A NORTH Queensland company has been established with the aim of growing medical cannabis in high security, “vault-like” laboratory conditions on the Atherton Tableland.
Article by John Andersen
The company has already been licensed to grow fibre-producing industrial hemp and is trialling different varieties on land between Atherton and Mareeba in order to find a plant suited to inland North Queensland’s dry, hot conditions.
The Federal Government passed legislation in February that allows for the cultivation of medical cannabis under strictly controlled conditions.
Final amendments focusing on guidelines and controls have yet to be made, but are expected to be announced at the end of this month.
Member for Leichhardt Warren Entsch has been campaigning for several years to have the cultivation of medical cannabis legalised.
Mr Entsch said medical cannabis had the potential to be a multi-billion-dollar industry for Australian farmers in the long term.
He said yesterday that people interested in growing the plants should be able to make applications as early as next month.
It was conceivable the growing of medical cannabis could start as early as next year, he said.
Tableland-based CEO of agrimedical research organisation Trimpex International Pty Ltd Shane Garozzo said his company had already made contact with State and Federal government departments and was planning the construction of a specialised growing facility near Atherton. Trimpex International was incorporated on May 25 this year and on October 10 became a registered Australian Private Company with an office in Mareeba.
Mr Garozzo said his company was already cultivating the fibre producing industrial hemp as part of trial work on its farm near Atherton.
This industrial hemp, often called Indian hemp, is a hybrid blend of cannabis sativa and cannabis indica. It has low levels of tetrahydro-cannabinol which is the chemical that gives recreational marijuana smokers their ‘high’.
The low levels of THC in the industrial plant render it valueless to the illicit drug trade. He said the fibre and seeds from the plants could be used in the manufacture of oils, stock feed and clothing.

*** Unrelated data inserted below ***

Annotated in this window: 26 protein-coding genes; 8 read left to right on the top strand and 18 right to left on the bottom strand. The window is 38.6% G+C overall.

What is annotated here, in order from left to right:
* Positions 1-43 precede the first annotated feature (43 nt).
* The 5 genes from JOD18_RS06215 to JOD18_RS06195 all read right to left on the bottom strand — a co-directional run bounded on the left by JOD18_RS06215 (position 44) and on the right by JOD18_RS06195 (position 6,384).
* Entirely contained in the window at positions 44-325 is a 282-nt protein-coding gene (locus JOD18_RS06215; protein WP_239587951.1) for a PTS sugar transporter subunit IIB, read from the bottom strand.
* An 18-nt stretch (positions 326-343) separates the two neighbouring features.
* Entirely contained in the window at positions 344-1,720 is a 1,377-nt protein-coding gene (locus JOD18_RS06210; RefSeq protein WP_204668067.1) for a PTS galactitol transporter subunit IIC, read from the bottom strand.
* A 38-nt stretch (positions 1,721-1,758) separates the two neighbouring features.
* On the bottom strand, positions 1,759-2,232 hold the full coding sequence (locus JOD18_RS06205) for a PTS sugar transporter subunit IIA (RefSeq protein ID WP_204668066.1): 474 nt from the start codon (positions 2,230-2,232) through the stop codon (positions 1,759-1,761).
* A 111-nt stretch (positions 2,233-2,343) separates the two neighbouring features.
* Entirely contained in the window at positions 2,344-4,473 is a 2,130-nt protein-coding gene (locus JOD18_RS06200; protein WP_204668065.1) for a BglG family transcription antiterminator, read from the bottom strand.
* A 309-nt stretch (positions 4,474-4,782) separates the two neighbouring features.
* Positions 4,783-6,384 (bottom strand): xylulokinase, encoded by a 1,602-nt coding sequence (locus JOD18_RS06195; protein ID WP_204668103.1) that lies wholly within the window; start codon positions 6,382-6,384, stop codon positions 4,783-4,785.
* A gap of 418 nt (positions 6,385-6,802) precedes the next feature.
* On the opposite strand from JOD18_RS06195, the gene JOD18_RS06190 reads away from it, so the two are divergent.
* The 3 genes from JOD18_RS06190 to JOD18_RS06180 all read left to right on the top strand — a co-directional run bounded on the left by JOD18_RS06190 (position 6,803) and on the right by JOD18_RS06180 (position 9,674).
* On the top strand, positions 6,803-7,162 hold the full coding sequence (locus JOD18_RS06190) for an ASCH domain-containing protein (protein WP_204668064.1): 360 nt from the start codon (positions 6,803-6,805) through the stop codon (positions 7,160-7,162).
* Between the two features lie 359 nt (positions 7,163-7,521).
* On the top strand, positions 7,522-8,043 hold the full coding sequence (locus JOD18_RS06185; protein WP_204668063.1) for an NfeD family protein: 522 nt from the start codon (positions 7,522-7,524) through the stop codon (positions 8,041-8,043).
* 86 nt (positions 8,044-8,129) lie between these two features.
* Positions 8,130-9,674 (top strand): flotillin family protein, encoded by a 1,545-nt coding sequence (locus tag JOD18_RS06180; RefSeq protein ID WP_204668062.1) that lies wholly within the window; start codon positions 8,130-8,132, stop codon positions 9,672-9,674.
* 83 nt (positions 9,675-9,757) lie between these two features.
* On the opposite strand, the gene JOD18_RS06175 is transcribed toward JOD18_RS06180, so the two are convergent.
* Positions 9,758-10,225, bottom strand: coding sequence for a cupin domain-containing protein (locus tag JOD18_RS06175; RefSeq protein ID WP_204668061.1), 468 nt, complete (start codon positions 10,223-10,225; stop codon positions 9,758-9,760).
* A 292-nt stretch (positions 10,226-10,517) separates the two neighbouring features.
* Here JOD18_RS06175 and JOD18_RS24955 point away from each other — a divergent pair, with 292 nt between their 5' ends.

A recent report compiled by the New South Wales Department of Primary Industry states that industrial hemp is gaining momentum worldwide as demand for natural fibres increases. The report notes the growing consumer demand for products that are ethically produced, natural and environmentally friendly. The report also notes that for economies of scale industrial hemp needs to be grown in broadacre applications, the same as sugarcane, sorghum and cotton.
Mr Garozzo said his company had 20,000ha of farmland in North and southern Queensland earmarked for broadacre production of industrial hemp. He said the potential for the plant into the 21st century was “enormous”.
He said industrial cannabis varieties that flourished in southern and Central Queensland were readily available, but added that strains suited to cultivation in the Dry Tropics had still to be identified.
He said his company was now in the process of identifying a variety of industrial hemp that would readily adapt to the harsh conditions of inland North Queensland.
“We are bringing seed here to the Tableland for trialling that is being supplied by Australian and overseas sources,” he said.
Mr Garozzo said the industrial hemp business was still at cottage industry stage in Australia. He said Trimpex believed there was a huge global market for industrial hemp products and Australian farmers had the land and the opportunity to turn it into a major agricultural industry.
He said there were regions and districts in North Queensland suitable for the production of industrial hemp. They included the Burdekin, Charters Towers, the Flinders line and the Gulf country.
Mr Garozzo said medical cannabis was a drug and was treated as such.
“It involves very high security and has to be grown in medical-grade facilities. It is being grown as a drug that will one day have to go inside a human body. Every second of the life of each of the plants is monitored,” Mr Garozzo said.
The plant itself attracts the attention of the UN Convention against Illicit Traffic in Narcotic Drugs and Psychotropic Substances. This is why it is treated as if it is about to be stolen and sold into the illegal drug trade.
“This is why the plant itself has to be monitored 24/7 and that anyone going into the facility (when it is built) has to be monitored,” Mr Garozzo said.
He said the facility where the medical grade cannabis would be grown on the Tableland represented an investment of between $3 million and $5 million.
Mr Entsch said his office was fielding calls from a large number of people interested in growing medicinal cannabis. He said most of the people making inquiries were unrealistic and thought they would be able to grow the plants in an open paddock.
“There are a lot of people nationally and internationally sniffing around wanting to grow medicinal cannabis but we want to give the locals a go. Shane Garozzo has been doing a lot of work on this and I support him 1000 per cent,” Mr Entsch said.
“We can’t move too quickly or we will risk everything.
“There are opportunities here for global exports. This is why we have to be sure about what we are doing.”
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